“In her most magnificent novel yet, award-winning author Siphiwe Gloria Ndlovu showcases the history of a country transitioning from a colonial to a postcolonial state with a deft touch and a compassionate eye for poignant detail … Dickensian in its scope, with the proverbial bustling cast of colleagues both good and bad, villagers, guerrillas, neighbours, ex-soldiers, suburban madams, shopkeepers, would-be politicians and more, THE QUALITY OF MERCY proposes that ties of kinship and affiliation can never be completely broken – and that love can heal even the most grievous of wounds.” –Litnet
THE QUALITY OF MERCY
by Siphiwe Gloria Ndlovu
Penguin Random House South Africa, September 2022
(via The Lennon-Ritchie Agency)
On the eve of his country’s independence, Spokes Moloi investigates his first ‘white case’ and finds a very confusing crime scene. Having recently been promoted to Chief Inspector, it is up to Spokes – a man of impeccable rectitude and moral spotlessness who is supported in all things by his paragon spouse, Loveness – to solve long-standing mysteries. His task now is to unravel the alleged murder of a man, Emil Coetzee, but also the tangled web that his life created.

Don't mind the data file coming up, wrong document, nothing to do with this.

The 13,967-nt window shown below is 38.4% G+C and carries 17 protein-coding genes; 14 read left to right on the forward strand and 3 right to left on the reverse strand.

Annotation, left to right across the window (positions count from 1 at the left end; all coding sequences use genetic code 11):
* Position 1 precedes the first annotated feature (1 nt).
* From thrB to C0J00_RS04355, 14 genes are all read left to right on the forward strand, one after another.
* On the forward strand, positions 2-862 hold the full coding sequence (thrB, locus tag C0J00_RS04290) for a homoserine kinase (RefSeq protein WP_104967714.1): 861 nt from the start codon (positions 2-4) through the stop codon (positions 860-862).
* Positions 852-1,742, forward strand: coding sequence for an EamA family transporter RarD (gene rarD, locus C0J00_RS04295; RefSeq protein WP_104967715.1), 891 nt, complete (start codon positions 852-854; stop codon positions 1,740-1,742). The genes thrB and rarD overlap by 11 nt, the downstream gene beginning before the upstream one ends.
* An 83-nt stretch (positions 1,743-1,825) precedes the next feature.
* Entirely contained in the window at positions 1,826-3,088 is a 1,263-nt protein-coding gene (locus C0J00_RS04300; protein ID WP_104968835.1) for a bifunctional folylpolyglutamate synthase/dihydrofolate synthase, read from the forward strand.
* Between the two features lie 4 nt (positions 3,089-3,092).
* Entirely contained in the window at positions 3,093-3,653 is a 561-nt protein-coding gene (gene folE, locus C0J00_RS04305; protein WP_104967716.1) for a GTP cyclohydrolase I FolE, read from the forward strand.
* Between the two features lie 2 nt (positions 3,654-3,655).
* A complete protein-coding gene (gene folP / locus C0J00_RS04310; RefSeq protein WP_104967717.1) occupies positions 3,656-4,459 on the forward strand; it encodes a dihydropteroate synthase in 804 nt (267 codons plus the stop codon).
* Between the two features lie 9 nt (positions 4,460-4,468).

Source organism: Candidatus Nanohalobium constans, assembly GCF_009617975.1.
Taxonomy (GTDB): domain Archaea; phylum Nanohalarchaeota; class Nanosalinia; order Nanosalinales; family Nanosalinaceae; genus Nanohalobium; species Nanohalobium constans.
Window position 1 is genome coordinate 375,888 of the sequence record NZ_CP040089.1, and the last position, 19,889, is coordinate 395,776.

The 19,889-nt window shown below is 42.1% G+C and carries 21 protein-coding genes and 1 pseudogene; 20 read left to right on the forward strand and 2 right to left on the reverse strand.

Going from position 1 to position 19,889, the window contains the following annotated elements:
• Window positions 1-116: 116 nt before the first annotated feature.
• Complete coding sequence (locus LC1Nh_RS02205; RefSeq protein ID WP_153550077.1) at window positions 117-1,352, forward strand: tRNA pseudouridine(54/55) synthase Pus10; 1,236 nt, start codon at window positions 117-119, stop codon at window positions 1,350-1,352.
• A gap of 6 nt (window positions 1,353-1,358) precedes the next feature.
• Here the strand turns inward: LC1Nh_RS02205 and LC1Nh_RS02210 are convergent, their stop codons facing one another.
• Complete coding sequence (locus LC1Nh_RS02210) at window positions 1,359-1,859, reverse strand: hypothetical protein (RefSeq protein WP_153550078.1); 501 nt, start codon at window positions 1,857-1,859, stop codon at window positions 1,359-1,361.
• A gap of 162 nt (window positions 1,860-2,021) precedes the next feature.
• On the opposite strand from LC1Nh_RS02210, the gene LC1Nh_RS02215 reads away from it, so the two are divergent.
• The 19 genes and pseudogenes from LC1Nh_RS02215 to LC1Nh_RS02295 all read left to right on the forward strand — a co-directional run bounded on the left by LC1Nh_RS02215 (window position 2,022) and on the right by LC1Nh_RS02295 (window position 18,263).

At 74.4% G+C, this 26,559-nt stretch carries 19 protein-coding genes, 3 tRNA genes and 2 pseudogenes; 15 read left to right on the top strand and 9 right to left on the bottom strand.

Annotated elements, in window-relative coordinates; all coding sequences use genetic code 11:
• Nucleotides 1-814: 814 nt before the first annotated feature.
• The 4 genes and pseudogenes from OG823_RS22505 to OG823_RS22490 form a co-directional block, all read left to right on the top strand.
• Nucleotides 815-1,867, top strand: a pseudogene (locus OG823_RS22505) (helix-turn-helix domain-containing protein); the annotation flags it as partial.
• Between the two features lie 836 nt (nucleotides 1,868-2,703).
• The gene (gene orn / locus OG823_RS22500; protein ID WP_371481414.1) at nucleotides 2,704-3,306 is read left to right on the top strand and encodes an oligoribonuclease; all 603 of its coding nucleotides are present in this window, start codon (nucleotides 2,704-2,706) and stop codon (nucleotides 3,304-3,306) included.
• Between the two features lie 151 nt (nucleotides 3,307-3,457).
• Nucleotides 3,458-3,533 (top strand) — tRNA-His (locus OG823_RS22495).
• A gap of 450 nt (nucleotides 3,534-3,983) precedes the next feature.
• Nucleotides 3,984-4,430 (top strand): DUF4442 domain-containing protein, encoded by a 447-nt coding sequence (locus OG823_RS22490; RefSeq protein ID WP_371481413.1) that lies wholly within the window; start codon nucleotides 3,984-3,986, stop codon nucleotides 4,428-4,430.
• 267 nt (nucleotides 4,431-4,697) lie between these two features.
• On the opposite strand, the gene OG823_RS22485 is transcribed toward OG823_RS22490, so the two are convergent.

Following on her award-winning novels The Theory of Flight and The History of Man, Siphiwe Gloria Ndlovu’s The Quality of Mercy is a novel of comfort and, indeed, mercy. Ndlovu weaves together elements of social comedy and cosy crime while examining the history of a country transitioning from a colonial to a postcolonial state. From the City of Kings and surrounding villages steps a cast of engaging characters who will criss-cross each other’s lives in delightful and poignant ways. Here, where everyone knows everyone else, the ties of kinship and affiliation can never be completely broken.
The final book in the City of Kings trilogy of three overlapping but standalone novels, preceded by The Theory of Flight and The History of Man. Ndlovu is the winner of the Windham Campbell Prize and the 2019 Sunday Times Fiction Prize.
Siphiwe Gloria Ndlovu is the author of the bestselling novel The Theory of Flight, winner of the 2019 Sunday Times Fiction Prize and currently a school set work, and its follow-up, The History of Man. A Winner of Yale University’s 2022 Windham Campbell Prize, she is a writer, filmmaker and academic who holds a PhD from Stanford University as well as master’s degrees in African Studies and Film from Ohio University. She has published research on Saartjie Baartman and she wrote, directed and edited the award-winning short film Graffiti. She was born in Bulawayo, Zimbabwe.